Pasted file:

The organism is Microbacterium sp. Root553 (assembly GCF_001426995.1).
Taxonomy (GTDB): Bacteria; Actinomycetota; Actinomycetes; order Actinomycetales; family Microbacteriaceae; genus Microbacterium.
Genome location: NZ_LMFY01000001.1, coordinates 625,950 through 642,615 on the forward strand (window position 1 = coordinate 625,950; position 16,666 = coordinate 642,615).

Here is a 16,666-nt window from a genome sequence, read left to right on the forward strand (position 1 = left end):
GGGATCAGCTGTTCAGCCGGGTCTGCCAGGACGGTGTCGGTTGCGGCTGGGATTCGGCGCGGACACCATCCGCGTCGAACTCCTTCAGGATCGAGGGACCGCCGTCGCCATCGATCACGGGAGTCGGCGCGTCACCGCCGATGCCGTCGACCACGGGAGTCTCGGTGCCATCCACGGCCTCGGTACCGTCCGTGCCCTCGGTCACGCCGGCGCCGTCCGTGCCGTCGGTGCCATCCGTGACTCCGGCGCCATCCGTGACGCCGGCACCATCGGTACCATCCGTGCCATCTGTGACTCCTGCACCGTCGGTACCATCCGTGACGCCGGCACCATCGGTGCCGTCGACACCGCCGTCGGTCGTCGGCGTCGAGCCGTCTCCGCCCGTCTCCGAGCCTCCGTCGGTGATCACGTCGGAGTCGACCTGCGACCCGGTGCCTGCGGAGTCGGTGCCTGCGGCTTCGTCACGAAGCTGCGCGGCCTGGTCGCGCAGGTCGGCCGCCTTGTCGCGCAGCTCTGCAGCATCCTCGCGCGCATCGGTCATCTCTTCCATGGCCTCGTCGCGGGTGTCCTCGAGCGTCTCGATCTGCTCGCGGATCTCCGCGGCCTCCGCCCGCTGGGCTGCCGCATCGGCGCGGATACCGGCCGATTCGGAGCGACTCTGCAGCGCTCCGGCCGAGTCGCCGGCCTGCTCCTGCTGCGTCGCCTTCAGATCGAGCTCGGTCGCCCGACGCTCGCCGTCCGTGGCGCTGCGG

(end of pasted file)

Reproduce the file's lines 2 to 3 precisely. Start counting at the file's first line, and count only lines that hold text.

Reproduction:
Taxonomy (GTDB): Bacteria; Actinomycetota; Actinomycetes; order Actinomycetales; family Microbacteriaceae; genus Microbacterium.
Genome location: NZ_LMFY01000001.1, coordinates 625,950 through 642,615 on the forward strand (window position 1 = coordinate 625,950; position 16,666 = coordinate 642,615).